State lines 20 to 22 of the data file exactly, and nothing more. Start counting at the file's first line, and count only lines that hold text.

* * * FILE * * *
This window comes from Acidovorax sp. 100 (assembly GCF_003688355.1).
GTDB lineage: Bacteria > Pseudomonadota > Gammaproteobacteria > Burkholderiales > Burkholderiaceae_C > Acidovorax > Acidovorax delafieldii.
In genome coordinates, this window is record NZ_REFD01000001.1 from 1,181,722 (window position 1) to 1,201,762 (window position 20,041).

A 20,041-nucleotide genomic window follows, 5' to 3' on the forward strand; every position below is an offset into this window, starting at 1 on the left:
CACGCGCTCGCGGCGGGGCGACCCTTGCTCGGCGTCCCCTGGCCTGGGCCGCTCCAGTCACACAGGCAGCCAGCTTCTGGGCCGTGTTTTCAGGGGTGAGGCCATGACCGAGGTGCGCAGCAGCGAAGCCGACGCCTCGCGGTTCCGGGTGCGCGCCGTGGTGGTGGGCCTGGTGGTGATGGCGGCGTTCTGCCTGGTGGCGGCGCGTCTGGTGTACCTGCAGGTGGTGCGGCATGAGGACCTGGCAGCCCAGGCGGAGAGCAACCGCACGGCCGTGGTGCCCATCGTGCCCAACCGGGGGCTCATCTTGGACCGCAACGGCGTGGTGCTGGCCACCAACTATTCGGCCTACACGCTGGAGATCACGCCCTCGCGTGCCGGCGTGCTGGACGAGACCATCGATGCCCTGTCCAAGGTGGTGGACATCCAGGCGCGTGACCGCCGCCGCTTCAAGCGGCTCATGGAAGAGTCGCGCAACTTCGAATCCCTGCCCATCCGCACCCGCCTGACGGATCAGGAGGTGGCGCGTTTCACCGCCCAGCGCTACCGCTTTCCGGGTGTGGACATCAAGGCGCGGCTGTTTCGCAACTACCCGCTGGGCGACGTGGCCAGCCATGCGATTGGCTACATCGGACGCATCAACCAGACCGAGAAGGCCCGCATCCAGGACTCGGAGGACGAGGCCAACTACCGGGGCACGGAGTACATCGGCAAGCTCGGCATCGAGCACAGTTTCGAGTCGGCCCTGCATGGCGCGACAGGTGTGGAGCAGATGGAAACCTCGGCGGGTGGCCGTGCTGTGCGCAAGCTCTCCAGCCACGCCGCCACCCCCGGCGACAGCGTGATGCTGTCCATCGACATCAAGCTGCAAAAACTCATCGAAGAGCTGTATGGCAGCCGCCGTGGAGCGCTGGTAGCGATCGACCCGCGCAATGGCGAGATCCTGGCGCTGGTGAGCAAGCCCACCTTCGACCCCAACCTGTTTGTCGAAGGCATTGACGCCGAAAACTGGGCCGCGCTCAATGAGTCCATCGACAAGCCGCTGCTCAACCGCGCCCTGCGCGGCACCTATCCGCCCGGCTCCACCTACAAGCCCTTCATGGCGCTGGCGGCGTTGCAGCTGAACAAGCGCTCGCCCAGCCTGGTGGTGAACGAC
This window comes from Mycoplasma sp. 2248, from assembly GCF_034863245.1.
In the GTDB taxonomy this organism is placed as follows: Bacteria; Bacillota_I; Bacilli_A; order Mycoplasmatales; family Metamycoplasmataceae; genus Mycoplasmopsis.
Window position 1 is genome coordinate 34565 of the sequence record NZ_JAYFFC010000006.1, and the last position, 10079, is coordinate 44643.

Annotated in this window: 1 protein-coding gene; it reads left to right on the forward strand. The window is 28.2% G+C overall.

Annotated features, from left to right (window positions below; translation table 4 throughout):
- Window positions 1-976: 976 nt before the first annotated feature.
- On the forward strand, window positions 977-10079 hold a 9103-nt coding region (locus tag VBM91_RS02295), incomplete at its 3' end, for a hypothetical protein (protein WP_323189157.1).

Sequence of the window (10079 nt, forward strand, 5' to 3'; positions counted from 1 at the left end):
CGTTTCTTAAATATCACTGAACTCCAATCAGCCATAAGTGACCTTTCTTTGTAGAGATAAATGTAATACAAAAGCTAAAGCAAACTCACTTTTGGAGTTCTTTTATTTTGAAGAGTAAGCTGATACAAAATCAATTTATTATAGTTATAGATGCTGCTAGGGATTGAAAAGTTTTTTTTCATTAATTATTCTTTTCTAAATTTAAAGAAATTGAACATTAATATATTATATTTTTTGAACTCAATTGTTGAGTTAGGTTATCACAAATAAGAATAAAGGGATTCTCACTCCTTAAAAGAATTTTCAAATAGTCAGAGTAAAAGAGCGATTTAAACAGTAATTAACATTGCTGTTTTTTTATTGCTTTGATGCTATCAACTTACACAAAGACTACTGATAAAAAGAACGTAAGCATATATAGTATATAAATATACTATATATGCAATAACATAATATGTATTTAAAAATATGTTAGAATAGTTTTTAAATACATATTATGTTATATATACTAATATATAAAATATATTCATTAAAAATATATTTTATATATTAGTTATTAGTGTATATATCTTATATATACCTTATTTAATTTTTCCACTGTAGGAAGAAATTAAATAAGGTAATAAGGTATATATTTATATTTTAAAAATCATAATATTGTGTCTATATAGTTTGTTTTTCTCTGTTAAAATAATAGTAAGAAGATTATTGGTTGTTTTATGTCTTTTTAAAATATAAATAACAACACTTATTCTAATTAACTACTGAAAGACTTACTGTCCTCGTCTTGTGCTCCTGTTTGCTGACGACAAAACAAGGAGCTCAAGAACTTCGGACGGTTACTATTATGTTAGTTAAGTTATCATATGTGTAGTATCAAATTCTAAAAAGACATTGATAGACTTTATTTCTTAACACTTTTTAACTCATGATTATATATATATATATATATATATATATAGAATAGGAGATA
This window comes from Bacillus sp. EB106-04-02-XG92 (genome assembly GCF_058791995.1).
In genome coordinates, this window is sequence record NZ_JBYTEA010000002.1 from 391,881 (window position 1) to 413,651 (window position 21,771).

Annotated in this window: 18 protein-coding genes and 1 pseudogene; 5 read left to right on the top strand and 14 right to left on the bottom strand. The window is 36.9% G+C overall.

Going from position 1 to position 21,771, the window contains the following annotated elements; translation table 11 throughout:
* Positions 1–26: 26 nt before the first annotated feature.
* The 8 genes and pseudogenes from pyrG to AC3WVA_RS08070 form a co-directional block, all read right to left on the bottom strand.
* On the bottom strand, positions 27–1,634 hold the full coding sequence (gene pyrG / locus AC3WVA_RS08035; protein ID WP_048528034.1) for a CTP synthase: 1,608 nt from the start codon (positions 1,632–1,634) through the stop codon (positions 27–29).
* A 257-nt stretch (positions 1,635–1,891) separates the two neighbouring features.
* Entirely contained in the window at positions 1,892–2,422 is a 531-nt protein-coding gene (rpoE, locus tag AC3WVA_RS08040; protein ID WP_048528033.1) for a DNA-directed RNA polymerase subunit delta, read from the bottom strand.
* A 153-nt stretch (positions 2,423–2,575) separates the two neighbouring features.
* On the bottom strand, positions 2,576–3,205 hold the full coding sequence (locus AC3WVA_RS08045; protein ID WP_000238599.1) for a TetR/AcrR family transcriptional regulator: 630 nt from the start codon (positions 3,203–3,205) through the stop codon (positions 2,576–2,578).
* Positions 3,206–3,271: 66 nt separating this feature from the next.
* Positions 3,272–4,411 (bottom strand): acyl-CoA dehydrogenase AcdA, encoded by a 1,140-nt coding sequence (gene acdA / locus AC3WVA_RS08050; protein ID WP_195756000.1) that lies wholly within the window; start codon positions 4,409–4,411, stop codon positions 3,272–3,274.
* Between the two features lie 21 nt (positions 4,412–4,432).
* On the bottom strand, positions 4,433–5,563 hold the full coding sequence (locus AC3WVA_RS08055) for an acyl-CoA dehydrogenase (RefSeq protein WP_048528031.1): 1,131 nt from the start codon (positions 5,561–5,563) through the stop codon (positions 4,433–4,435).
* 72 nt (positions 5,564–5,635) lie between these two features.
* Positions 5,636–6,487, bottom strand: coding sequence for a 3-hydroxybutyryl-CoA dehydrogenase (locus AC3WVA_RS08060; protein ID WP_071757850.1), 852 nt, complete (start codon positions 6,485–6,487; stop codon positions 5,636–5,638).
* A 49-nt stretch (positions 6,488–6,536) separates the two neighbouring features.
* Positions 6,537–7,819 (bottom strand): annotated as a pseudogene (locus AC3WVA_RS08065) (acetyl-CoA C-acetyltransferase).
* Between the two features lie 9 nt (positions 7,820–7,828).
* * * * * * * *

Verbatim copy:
* The 8 genes and pseudogenes from pyrG to AC3WVA_RS08070 form a co-directional block, all read right to left on the bottom strand.
* On the bottom strand, positions 27–1,634 hold the full coding sequence (gene pyrG / locus AC3WVA_RS08035; protein ID WP_048528034.1) for a CTP synthase: 1,608 nt from the start codon (positions 1,632–1,634) through the stop codon (positions 27–29).
* A 257-nt stretch (positions 1,635–1,891) separates the two neighbouring features.